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|Title:||LIQUIDITY OF THE NYSE LIMIT ORDER BOOK||Authors:||ZHUO QINGWEN||Issue Date:||2007||Citation:||ZHUO QINGWEN (2007). LIQUIDITY OF THE NYSE LIMIT ORDER BOOK. ScholarBank@NUS Repository.||Abstract:||We examine the time-series properties of the NYSE limit order book liquidity at an aggregate market level and at a cross-sectional level. We attempt to find any relations between the limit order book liquidity and a set of explanatory variables similar to that employed by Chordia, Roll and Subrahmanyam (2001). With a comprehensive set of data which spans from January 2003 to December 2003, we also provide a detailed description of the limit order book on both an intraday and a cross-sectional basis. We find that the liquidity of the limit order book improves throughout the trading day, especially during the last trading hour. We also find that large stocks have deeper and more liquid limit order books. The time-series analysis shows that recent down markets has an adverse impact on the limit order book liquidity and small stocks are more susceptible to the influence of the recent market conditions. We also observe day-of-the-week effects where Fridays are associated with lower liquidity and Mondays with higher liquidity. Large stocks are affected the most by this day-of-the-week effect. Order book liquidity increases on trading days adjacent to the federal holidays observed by the Exchange. Of the debt instrument variables employed in this study, only short term interest rate changes have significant influence on the order book liquidity. Specifically, upward fluctuations in the Federal Funds rate are associated with wider dispersed limit order books and higher costs-to-trade. The short term interest rate variable is found to have exceptionally strong impacts on the limit order book liquidity of large stocks.||URI:||http://scholarbank.nus.edu.sg/handle/10635/147391|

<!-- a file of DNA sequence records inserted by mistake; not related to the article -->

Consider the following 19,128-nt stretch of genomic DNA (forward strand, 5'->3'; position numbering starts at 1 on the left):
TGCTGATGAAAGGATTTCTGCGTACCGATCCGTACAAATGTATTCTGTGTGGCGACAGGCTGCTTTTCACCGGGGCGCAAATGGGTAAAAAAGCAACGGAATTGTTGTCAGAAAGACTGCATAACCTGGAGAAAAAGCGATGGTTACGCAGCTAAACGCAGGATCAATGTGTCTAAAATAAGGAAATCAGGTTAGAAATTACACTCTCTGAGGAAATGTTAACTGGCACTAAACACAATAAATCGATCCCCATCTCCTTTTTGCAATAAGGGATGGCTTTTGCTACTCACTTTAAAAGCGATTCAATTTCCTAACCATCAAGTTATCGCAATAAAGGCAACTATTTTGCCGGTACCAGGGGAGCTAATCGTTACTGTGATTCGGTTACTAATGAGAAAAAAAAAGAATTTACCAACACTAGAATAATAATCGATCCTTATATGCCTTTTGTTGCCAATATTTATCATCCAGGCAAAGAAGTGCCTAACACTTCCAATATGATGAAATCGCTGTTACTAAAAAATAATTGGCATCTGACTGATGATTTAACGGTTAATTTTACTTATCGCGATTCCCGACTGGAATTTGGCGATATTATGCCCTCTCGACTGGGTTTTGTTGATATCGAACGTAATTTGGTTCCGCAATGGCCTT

|Appears in Collections:||Bachelor's Theses|
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